Pay as you Go: Investigating MTB Trail Use Fees

Bike trail use fees could become more common as land managers and volunteer groups struggle to fund maintenance.

The U.S. Forest Service (USFS) is proposing various fee increases in several districts around the country, including new trail use fees targeting mountain bikers at popular trailheads in Pisgah, Nantahala, and Uwharrie National Forests in North Carolina. Riders currently pay nothing to use the trails at the Pisgah Trail complex in Brevard, the Jackrabbit trail system on Lake Chatuge, and the Wood Run trails east of Charlotte near Troy, NC. The USFS proposes charging $5 per rider, per day at these locations, or $30 per year with an annual pass.

While trailhead parking and entry fees are not unusual on lands managed at the federal, state, and municipal levels, individual trail use fees for bike riders remain relatively uncommon. Privately managed resorts and bike parks, on the other hand, typically charge a per-rider entry fee to cover the costs of building and maintaining trails, facilities, and insurance.

With major trail maintenance backlogs and limited funding for building new trails, MTB trail use fees like the ones proposed by the USFS could become an increasingly common, though not necessarily popular, avenue for raising funds.

The need for fees

In 2019 the USFS estimated that clearing its maintenance backlog would cost almost $6 billion. The following year the Great American Outdoors Act authorized $285 million in payments to the USFS through the year 2025, and while helpful, the funding barely covers 25% of the backlog amount.

Even with the funding increase, government agencies like the USFS have a difficult time attracting candidates to service positions which generally don’t pay very well.

“People don’t understand how the trails get maintained,” said Todd Branham, Pisgah-area resident and co-owner of trail building company Long Cane Trails. In Pisgah and other National Forests, the USFS leans heavily on volunteer labor, though even that has become a challenge to tap into and coordinate due to a lack of USFS resources.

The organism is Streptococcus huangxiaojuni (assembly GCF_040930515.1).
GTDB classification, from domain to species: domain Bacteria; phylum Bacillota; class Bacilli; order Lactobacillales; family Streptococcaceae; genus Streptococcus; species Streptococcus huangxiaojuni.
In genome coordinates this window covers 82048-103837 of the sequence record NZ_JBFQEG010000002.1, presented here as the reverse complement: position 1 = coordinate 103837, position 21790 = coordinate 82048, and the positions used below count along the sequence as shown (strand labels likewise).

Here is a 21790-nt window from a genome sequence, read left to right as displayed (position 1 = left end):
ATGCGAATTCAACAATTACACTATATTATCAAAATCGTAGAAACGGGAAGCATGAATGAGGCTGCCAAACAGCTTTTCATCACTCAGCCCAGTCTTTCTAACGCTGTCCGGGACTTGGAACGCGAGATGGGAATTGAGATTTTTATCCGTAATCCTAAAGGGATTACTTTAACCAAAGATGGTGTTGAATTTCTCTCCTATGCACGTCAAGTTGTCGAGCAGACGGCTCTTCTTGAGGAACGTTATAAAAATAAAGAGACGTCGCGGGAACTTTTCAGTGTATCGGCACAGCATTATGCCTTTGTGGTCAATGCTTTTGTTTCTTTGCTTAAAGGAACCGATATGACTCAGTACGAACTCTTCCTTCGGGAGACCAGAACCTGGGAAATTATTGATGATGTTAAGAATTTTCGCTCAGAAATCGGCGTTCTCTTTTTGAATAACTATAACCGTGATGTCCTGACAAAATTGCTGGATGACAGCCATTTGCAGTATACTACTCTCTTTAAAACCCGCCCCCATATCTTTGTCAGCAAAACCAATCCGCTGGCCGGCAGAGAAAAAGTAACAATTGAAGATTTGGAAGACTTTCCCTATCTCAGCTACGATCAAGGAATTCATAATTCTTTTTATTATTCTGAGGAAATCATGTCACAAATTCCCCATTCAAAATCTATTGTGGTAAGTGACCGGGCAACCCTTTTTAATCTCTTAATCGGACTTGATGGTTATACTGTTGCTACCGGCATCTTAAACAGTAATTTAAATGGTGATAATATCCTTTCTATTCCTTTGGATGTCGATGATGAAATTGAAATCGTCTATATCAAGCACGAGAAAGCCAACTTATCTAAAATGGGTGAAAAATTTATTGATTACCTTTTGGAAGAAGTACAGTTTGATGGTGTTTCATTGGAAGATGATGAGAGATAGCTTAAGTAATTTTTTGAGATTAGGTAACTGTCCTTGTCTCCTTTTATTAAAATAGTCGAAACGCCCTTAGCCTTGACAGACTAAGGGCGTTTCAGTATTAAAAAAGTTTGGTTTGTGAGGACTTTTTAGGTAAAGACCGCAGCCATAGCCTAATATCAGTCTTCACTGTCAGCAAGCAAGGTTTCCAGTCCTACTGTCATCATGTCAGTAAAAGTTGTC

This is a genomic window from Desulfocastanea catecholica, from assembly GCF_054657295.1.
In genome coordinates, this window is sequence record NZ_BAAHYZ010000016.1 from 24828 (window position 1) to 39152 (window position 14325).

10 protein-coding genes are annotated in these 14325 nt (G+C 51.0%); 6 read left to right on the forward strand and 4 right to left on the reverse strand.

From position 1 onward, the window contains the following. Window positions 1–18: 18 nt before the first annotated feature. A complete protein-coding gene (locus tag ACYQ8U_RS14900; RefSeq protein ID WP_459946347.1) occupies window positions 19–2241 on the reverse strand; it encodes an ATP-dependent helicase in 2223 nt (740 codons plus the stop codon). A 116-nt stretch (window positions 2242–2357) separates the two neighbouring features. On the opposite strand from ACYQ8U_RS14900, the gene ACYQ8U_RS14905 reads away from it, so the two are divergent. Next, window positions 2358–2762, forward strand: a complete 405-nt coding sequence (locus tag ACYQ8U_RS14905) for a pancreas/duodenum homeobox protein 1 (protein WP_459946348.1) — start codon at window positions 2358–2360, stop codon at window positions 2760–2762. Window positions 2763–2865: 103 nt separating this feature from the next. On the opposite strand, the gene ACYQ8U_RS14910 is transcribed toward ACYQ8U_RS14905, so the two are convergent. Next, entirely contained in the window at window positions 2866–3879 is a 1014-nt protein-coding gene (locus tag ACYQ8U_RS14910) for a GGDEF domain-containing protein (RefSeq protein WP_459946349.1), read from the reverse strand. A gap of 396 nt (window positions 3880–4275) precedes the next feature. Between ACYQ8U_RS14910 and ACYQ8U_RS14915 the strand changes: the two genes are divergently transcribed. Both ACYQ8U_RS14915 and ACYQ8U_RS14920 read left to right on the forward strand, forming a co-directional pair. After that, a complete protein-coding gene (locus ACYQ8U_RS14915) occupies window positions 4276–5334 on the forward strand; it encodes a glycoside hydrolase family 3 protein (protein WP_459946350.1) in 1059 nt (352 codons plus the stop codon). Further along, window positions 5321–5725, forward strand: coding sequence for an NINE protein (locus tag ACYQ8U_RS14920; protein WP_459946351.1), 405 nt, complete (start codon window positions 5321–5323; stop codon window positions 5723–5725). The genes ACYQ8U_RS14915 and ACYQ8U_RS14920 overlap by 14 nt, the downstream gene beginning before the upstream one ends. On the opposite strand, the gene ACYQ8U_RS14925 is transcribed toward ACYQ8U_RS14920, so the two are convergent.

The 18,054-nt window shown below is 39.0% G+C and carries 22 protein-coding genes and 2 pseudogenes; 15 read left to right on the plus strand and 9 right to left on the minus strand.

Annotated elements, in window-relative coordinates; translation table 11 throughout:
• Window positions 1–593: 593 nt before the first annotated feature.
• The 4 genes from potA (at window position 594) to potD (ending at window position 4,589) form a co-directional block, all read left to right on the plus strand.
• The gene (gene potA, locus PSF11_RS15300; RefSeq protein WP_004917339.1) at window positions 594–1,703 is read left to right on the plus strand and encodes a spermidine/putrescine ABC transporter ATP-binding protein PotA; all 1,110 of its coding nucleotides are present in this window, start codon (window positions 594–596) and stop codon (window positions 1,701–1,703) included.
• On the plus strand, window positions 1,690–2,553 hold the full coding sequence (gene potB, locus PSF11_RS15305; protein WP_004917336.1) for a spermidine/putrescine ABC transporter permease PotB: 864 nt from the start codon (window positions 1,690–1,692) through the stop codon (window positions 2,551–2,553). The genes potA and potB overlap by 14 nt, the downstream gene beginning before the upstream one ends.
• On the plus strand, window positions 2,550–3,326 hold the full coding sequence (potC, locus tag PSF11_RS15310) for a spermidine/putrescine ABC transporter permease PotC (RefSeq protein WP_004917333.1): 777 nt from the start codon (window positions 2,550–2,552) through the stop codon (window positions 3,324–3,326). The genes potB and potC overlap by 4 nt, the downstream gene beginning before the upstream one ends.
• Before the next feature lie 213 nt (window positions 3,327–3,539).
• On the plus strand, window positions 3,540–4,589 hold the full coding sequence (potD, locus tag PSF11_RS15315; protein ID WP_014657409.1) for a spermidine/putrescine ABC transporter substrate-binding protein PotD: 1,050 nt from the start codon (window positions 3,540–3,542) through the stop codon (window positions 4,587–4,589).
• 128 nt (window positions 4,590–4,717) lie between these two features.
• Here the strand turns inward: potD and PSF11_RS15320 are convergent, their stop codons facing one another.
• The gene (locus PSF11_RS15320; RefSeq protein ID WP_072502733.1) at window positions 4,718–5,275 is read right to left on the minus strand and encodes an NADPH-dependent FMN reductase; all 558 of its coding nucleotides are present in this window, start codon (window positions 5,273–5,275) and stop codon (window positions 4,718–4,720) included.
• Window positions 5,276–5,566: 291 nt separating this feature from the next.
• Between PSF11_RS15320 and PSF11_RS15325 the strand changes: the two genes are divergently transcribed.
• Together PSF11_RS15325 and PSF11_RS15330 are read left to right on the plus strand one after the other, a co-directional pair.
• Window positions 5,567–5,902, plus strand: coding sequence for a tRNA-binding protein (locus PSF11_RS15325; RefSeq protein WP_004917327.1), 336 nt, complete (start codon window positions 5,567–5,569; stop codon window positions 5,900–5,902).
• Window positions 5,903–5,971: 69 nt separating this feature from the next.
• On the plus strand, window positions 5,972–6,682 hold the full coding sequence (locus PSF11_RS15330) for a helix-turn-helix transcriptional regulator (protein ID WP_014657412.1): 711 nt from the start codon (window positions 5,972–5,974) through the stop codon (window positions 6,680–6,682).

“You see businesses can’t find people to work, well there’s no difference in the Forest Service,” said Branham. “So there’s no one to clean the facilities, there’s no one to do trail maintenance that can actually monitor [volunteers].”

Chris Nichols, Forest Recreation Program Manager for the Cibola National Forest and Grasslands in New Mexico, confirms that hiring remains a major challenge, with hundreds of positions currently open across the Forest Service.

“In years past we’ve seen an increased interest in our trails but not as much interest from candidates seeking to help protect those opportunities. Most of us who work in trails/recreation are often enthusiasts ourselves,” he said. Unfortunately passion doesn’t always pay the bills.

In 2012 Phil’s World riders in Colorado were asked to pay $3 per rider or $8 per family. In 2020, a $5-10 family donation is suggested.

Pay to play

Many groomed ski trail and motorized trail users are accustomed to paying fees for access to USFS facilities, typically $5-15 per visitor, per day. The fees are largely designed to support the regular maintenance required to keep those types of trails running. And like ATVs and motorized vehicles, equestrians, bikers, and hikers also cause trail damage that eventually needs to be addressed.

Branham suggests that mountain bikers are generally “the next biggest impact users of the forest as far as erosion goes.” While few if any new trail use fees have been proposed for hikers, forest managers are clearly looking to bikers and equestrians to pay their share.

“Most of our sites that charge fees are brought to that standard because they are addressing issues including human waste management, sustainable parking surfaces needed for full-year access, as well as meeting other needs for visitors by providing amenities such as picnicking, group pavilions, etc.,” said Nichols of the Cibola National Forest.

In an online document outlining the proposed 2023 trail use fees, the USFS states that “up to 95 percent of fees collected at recreation sites may be used locally to operate, maintain, and improve these areas, so fee increases will translate directly to improved facilities and trails across the forest.”

Unfortunately, not all land management agencies make the same funding commitment, and for that reason mountain bikers tend to be wary of trail use fees, particularly at the state level.